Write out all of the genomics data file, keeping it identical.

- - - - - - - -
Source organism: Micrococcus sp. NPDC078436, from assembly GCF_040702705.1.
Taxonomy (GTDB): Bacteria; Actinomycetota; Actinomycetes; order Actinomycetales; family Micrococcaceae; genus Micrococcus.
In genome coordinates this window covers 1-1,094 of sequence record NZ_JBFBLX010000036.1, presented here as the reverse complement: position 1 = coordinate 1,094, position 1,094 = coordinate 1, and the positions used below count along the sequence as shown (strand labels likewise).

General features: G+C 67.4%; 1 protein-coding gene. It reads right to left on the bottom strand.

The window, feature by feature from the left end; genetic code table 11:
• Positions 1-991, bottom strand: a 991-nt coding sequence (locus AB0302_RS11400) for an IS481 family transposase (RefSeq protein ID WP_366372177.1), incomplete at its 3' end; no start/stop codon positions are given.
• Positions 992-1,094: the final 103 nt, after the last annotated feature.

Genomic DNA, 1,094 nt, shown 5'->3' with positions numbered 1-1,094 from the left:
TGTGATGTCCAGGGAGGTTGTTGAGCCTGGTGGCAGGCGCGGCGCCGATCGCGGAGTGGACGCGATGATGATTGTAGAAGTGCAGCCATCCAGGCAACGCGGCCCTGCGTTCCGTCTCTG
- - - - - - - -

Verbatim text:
Source organism: Micrococcus sp. NPDC078436, from assembly GCF_040702705.1.
Taxonomy (GTDB): Bacteria; Actinomycetota; Actinomycetes; order Actinomycetales; family Micrococcaceae; genus Micrococcus.
In genome coordinates this window covers 1-1,094 of sequence record NZ_JBFBLX010000036.1, presented here as the reverse complement: position 1 = coordinate 1,094, position 1,094 = coordinate 1, and the positions used below count along the sequence as shown (strand labels likewise).

General features: G+C 67.4%; 1 protein-coding gene. It reads right to left on the bottom strand.

The window, feature by feature from the left end; genetic code table 11:
• Positions 1-991, bottom strand: a 991-nt coding sequence (locus AB0302_RS11400) for an IS481 family transposase (RefSeq protein ID WP_366372177.1), incomplete at its 3' end; no start/stop codon positions are given.
• Positions 992-1,094: the final 103 nt, after the last annotated feature.

Genomic DNA, 1,094 nt, shown 5'->3' with positions numbered 1-1,094 from the left:
TGTGATGTCCAGGGAGGTTGTTGAGCCTGGTGGCAGGCGCGGCGCCGATCGCGGAGTGGACGCGATGATGATTGTAGAAGTGCAGCCATCCAGGCAACGCGGCCCTGCGTTCCGTCTCTG